Cat narrowly avoids amputation after getting leg trapped in collar
- Credit: Cats Protection
A cat narrowly avoided having a leg amputated after getting it caught in her unsafe collar.
Several people in Wisbech had reported seeing a black and white cat limping around for several weeks during winter, but had been unable to coax her near enough to check her condition.
After someone eventually managed to get a closer look, they sought professional help from Cats Protection's Downham Market adoption centre.
Lindsay Tempest, manager at the centre, said: "Many people had shared photos on Facebook saying she was limping and badly injured.
"When nobody came forward after repeated posts, someone tagged Cats Protection and appealed for help.”
The hungry 18-month-old was humanely trapped having been attracted to the smell of sardines and tuna, and it was soon clear she needed urgent veterinary attention.
Named Louise by her new carers, the young cat's front leg had looped beneath her collar, causing deep wounds in her armpit which had become dangerously infected as skin grew over the collar.
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Vets acted fast to cut off Louise's collar and clean the open wounds, providing pain relief along the way.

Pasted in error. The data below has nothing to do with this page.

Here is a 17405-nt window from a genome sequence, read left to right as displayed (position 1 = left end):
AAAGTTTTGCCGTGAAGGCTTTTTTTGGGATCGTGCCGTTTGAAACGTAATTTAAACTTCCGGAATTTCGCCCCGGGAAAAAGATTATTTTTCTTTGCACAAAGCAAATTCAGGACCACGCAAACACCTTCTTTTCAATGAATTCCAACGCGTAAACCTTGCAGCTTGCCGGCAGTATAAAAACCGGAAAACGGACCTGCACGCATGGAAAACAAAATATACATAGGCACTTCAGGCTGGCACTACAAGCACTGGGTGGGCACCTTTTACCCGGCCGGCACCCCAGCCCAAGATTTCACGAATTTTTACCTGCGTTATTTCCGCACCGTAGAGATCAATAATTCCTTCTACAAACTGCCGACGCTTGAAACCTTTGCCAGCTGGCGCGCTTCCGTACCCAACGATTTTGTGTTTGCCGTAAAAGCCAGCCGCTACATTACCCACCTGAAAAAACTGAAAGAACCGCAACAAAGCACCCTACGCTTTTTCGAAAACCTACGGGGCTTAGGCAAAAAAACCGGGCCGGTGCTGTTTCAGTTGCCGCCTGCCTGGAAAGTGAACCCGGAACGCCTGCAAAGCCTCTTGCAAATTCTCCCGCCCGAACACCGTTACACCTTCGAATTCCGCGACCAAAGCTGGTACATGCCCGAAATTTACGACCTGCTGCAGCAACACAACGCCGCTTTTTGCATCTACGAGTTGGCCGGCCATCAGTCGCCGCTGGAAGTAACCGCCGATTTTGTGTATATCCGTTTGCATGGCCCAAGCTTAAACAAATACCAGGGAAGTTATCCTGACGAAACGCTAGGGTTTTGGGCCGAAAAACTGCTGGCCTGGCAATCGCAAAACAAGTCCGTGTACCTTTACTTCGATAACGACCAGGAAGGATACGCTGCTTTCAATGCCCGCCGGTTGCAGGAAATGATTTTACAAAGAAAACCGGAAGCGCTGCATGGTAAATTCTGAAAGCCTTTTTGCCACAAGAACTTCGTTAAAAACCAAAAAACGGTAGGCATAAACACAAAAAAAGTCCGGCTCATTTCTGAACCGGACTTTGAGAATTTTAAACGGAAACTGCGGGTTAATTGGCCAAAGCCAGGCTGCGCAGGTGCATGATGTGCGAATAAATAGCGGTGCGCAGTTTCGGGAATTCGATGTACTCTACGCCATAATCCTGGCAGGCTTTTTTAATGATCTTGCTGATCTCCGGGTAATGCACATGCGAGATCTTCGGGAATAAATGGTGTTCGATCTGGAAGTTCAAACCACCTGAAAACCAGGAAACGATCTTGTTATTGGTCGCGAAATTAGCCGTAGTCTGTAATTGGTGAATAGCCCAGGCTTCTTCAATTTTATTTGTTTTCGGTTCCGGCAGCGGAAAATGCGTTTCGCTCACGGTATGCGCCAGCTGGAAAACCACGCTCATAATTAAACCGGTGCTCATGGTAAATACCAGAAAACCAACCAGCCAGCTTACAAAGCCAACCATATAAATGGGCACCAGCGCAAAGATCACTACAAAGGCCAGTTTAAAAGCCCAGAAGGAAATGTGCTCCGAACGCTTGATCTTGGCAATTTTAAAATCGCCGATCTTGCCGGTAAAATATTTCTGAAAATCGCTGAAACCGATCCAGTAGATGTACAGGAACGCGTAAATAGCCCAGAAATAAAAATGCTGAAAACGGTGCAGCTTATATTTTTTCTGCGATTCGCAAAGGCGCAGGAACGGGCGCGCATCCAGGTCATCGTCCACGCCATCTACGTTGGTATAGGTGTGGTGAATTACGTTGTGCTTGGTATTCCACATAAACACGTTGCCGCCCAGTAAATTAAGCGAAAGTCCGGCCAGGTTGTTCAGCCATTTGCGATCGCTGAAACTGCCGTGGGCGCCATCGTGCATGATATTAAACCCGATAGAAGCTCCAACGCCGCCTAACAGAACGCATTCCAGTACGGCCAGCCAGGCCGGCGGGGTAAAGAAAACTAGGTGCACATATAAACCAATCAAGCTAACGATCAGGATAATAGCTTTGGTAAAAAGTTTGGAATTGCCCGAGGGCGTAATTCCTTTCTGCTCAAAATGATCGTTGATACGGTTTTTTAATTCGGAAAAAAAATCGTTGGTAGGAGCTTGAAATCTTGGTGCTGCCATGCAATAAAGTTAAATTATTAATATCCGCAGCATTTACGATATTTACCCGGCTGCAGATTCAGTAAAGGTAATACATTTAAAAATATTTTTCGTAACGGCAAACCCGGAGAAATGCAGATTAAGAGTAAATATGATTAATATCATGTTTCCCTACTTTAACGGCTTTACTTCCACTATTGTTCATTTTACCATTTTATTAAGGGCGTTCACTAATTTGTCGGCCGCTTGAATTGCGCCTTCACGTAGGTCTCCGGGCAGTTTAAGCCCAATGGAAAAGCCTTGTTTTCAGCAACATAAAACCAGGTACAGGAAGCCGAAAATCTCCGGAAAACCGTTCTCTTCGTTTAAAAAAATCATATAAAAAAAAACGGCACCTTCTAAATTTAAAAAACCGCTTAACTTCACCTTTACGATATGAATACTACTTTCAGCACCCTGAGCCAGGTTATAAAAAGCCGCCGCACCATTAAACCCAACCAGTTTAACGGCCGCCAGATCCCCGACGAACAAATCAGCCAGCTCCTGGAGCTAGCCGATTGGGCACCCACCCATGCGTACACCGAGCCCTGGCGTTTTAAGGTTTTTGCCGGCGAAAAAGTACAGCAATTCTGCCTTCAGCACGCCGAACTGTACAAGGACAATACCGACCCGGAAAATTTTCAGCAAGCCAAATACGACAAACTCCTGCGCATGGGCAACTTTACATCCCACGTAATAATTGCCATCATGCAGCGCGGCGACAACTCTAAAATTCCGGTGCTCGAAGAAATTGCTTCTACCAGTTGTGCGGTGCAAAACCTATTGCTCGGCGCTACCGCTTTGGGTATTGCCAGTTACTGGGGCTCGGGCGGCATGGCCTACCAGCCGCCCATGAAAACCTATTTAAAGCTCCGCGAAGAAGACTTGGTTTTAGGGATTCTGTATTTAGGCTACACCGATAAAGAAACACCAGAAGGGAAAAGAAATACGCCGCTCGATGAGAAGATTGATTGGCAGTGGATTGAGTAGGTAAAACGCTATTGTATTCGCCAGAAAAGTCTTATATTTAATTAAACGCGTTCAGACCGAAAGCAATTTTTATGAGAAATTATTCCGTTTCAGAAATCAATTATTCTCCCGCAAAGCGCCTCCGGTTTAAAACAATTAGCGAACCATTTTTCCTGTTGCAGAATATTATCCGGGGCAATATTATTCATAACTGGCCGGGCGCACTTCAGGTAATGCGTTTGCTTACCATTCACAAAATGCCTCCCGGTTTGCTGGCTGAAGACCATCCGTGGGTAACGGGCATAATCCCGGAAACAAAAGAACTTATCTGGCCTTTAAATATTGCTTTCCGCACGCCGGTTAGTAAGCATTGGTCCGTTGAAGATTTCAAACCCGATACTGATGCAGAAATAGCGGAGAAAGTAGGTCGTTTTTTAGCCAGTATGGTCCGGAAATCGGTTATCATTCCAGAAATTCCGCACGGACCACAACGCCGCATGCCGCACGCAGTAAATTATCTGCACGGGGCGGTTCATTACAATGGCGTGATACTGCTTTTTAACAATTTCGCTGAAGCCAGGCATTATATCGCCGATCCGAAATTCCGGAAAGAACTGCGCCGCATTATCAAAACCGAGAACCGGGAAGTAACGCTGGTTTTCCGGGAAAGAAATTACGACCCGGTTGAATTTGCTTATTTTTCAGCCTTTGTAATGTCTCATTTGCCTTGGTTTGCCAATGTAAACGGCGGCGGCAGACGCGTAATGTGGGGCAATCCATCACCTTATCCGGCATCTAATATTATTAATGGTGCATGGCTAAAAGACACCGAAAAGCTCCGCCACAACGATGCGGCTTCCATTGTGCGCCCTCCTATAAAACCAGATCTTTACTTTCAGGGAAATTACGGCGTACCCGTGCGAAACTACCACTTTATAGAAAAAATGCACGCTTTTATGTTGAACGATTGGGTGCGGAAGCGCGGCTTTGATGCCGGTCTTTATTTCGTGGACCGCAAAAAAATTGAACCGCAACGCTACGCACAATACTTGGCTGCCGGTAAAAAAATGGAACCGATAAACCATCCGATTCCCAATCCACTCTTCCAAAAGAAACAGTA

She also had ear mites, a tick, muscle damage and swelling to her joints and limbs, denoting she had been in severe pain for several months.
“We thought we may have to amputate her leg," added Ms Tempest.
"The infection was so bad that we needed to get that under control before exploring the best option for her.
"She has had two operations and her wounds need regular flushing and dressing to aid healing, but it’s still touch and go.”
While the collar suggested Louise had been someone's pet at some point, she was not microchipped and repeated appeals have been unsuccessful.
Her vet bill has already topped £1,300 and, in a year which has seen fundraising badly hit, Cats Protection is appealing for donations to help with continued care.
Louise's ordeal has also prompted a warning against the use of dangerous collars, especially those which are elasticated or ill-fitting.
Instead, the charity suggests using 'quick release' or snap-opening collars, and advocates getting cats microchipped so owners can be identified should they become lost or injured.